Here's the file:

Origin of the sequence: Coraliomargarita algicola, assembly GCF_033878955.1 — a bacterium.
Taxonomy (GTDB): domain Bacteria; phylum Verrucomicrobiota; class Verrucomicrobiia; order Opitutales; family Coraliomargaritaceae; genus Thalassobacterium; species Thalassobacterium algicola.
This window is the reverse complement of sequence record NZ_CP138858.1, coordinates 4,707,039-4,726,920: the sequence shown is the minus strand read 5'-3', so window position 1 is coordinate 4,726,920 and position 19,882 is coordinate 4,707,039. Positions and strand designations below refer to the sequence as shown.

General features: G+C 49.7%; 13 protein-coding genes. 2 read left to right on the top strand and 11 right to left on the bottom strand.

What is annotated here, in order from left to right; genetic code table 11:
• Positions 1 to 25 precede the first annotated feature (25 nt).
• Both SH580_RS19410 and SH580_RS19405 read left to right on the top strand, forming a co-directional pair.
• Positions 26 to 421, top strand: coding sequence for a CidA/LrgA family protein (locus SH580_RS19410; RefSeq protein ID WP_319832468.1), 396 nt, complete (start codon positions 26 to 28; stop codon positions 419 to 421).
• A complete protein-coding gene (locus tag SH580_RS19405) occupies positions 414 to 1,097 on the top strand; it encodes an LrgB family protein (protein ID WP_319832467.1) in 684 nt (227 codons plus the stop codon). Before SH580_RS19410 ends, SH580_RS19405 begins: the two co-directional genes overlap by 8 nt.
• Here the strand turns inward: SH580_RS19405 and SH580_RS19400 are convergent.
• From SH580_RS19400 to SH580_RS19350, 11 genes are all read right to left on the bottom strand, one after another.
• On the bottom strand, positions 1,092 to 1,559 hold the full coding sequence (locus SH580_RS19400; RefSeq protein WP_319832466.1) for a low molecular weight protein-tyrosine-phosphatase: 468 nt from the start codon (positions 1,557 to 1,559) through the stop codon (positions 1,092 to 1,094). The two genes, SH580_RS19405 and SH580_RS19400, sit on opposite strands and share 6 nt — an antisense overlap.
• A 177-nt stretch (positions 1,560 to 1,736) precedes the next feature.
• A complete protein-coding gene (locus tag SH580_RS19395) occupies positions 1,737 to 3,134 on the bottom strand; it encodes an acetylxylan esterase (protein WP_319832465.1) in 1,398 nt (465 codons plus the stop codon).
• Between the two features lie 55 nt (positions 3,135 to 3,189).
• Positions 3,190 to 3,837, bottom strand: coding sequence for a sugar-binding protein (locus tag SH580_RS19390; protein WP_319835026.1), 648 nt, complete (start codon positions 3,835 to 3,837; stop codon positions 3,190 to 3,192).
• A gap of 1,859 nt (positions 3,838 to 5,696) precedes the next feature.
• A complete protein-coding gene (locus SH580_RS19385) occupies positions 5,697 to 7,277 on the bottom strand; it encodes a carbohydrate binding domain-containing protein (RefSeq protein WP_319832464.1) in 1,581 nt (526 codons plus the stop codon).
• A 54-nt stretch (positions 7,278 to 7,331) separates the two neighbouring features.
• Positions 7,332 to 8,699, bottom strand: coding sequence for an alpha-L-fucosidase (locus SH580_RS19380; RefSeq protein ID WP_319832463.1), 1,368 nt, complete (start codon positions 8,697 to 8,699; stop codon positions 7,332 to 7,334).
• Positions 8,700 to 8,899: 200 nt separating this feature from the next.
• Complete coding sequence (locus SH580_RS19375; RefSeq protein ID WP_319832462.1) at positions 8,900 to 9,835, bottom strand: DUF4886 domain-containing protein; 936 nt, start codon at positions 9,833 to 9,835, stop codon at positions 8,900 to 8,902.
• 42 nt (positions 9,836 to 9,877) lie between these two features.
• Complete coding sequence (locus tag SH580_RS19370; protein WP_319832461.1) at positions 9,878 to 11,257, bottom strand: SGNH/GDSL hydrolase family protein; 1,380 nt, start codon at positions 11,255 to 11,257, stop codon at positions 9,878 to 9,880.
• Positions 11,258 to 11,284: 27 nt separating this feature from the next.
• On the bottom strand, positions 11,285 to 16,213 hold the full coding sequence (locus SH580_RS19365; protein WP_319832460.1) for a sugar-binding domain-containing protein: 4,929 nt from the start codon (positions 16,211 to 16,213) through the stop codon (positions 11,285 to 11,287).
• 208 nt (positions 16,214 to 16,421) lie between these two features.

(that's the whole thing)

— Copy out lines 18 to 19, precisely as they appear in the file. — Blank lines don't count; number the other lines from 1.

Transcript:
• A complete protein-coding gene (locus SH580_RS19385) occupies positions 5,697 to 7,277 on the bottom strand; it encodes a carbohydrate binding domain-containing protein (RefSeq protein WP_319832464.1) in 1,581 nt (526 codons plus the stop codon).
• A 54-nt stretch (positions 7,278 to 7,331) separates the two neighbouring features.